TCP/IP Illustrated, Volume 1: The Protocols

W. Richard Stevens

Addison-Wesley 1994
A book review by Danny Yee © 1994
Stevens is well known for his books on Unix programming. In the first volume of TCP/IP Illustrated he deals with the specification and behaviour of the protocols that make up the TCP/IP suite. He begins at the bottom of the network stack, with the link layer protocols, and works his way upwards, dealing with IP, ARP, ICMP, routing, UDP, IGMP, DNS, TFTP, BOOTP, TCP, SNMP, telnet, FTP, SMTP and NFS (among others). Chapters on tools like ping and traceroute are included, and a tcpdump program is used throughout (on a real network) to allow us to actually watch the protocols in action on the wire; we are always kept in touch with what is happening at the link layer.

The focus is very much on how the protocols work in practice rather than on the theory behind them. So the discussion of RIP includes a detailed look at the protocol's behaviour on an example network, but only mentions the counting to infinity problem in passing, and ASN.1 is only given a brief description, since "the details of ASN.1 and BER are only important to implementors of SNMP". If you are primarily interested in the theory behind the algorithms and protocols then this will be frustrating, but if you are interested in the protocols from an practical perspective then it will be a welcome simplification.

TCP/IP Illustrated is not an introductory book: the treatment is more systematic than pedagogic and a fair amount of knowledge is assumed. (So, for example, SLIP and PPP are discussed in chapter two along with the other link layer protocols; this would probably be confusing to someone without much networking background.) This approach does make it easy to find things, however, and, together with a thorough index, enhances the volume's value as a reference. There are useful exercises at the end of each chapter, with solutions at the back, which make it suitable as a textbook for those who already have some acquaintance with networking.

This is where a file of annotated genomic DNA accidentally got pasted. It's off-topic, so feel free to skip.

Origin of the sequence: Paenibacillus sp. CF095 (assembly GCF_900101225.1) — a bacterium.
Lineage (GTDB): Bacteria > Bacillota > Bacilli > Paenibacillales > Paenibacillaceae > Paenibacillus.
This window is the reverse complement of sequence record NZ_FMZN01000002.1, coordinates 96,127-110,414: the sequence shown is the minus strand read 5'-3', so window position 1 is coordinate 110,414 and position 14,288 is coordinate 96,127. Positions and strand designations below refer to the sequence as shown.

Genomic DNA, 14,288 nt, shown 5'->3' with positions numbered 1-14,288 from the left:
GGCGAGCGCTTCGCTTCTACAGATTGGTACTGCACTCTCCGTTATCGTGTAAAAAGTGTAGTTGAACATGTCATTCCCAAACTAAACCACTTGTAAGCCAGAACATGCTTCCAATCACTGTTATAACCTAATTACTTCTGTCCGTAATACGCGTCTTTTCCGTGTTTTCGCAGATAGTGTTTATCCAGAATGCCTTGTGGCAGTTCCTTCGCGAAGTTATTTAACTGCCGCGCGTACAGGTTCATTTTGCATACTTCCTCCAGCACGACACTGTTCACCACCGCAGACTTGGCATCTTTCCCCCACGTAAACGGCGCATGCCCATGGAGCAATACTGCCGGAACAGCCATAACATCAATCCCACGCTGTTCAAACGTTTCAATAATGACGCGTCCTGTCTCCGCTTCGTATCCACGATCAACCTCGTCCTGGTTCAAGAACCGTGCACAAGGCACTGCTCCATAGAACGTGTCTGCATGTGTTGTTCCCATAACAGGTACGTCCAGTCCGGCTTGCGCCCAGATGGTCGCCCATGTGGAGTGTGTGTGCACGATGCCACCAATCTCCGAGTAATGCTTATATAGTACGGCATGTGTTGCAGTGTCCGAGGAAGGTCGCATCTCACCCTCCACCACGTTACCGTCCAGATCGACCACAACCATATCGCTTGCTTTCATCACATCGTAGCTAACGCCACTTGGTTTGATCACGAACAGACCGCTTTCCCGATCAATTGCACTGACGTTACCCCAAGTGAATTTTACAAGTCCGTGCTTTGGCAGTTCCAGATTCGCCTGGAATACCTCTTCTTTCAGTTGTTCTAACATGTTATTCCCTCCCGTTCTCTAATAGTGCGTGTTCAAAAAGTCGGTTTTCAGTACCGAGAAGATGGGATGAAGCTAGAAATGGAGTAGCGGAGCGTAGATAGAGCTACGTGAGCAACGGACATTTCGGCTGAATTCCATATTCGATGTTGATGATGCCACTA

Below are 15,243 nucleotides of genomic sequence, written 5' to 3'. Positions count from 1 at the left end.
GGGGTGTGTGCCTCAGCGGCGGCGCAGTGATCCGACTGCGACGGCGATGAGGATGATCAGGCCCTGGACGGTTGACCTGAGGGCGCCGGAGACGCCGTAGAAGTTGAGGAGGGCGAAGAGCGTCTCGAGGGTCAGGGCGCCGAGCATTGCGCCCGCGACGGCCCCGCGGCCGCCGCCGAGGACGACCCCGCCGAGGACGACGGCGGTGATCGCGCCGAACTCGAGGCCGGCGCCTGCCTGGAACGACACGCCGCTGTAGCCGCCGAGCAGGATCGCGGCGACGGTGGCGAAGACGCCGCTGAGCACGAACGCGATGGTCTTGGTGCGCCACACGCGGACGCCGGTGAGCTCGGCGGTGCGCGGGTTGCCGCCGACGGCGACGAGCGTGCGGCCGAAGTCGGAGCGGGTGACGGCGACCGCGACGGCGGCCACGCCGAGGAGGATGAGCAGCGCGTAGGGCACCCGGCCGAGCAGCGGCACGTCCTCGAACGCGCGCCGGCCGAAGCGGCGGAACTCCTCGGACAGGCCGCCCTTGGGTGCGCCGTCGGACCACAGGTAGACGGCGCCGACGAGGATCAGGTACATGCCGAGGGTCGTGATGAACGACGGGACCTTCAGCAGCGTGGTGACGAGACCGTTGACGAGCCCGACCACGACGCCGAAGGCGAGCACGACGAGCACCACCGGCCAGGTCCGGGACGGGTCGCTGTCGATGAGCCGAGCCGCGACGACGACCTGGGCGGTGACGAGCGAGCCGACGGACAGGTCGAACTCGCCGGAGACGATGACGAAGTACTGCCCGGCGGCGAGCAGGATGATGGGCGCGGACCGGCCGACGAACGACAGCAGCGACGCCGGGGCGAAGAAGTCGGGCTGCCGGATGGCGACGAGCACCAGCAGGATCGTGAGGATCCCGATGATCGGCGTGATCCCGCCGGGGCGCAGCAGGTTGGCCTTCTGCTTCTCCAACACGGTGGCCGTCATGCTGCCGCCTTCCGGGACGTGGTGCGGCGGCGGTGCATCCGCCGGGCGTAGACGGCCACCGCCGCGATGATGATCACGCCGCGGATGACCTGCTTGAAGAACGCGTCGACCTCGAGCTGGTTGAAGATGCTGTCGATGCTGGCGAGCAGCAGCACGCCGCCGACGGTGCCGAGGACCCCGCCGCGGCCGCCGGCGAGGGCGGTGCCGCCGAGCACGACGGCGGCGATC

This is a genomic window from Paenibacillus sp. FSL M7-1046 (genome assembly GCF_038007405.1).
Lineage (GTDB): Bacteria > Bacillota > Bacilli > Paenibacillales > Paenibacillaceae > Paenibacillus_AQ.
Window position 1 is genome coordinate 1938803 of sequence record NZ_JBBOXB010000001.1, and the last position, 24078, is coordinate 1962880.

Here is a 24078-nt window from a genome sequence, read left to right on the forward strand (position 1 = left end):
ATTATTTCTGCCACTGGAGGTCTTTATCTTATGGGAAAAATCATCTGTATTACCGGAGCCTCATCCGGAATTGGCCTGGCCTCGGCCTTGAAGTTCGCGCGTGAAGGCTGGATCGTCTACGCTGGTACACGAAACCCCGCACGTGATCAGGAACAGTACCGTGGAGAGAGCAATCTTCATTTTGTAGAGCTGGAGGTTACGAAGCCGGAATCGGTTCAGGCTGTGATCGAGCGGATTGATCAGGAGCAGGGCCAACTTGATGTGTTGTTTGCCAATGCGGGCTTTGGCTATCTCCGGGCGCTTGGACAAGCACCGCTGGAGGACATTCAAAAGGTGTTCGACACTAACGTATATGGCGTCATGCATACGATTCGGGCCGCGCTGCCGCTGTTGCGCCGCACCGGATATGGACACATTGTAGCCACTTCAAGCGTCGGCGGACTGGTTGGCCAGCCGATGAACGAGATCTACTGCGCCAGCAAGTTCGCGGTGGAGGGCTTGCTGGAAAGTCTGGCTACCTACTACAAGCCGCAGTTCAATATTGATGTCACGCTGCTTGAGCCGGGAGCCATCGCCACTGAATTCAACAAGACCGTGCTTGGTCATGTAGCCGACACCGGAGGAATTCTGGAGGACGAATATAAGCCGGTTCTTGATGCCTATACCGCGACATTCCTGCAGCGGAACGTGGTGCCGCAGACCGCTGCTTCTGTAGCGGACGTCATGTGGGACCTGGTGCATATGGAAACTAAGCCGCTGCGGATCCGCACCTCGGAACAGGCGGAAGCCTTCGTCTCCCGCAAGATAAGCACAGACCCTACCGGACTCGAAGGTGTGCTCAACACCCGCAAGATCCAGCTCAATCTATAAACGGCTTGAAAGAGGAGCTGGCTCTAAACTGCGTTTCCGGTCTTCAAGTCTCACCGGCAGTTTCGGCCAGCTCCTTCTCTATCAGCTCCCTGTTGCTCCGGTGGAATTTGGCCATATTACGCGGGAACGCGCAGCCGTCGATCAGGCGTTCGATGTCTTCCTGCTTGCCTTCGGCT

For many years the standard introduction to TCP/IP protocols has been Comer's Internetworking with TCP/IP. While I certainly wouldn't suggest that that book has been superseded, since it has a rather different approach, TCP/IP Illustrated is definitely serious competition. Particularly attractive features of Stevens' book are its coverage of different Unix versions (BSD4.3, Sun, SVR4, Solaris, BSD4.4 and others), its consideration of what the protocols actually mean in terms of "packets on the wire" and its concentration on issues of practical importance. While beginners and those more interested in theoretical issues will probably prefer other books, for many people I think TCP/IP Illustrated would be the book of choice on TCP/IP.

June 1994

External links:
- buy from or
Related reviews:
- W. Richard Stevens - TCP/IP Illustrated, Volume 2: The Implementation
- W. Richard Stevens - TCP/IP Illustrated, Volume 3: TCP for Transactions, HTTP, NNTP, and the UNIX Domain Protocols
- books about networking
- books published by Addison-Wesley
%T TCP/IP Illustrated, Volume 1
%S The Protocols
%A Stevens, W. Richard
%I Addison-Wesley
%D 1994
%O hardcover, bibliography, appendices, index
%G ISBN 0201633469
%P xix,576pp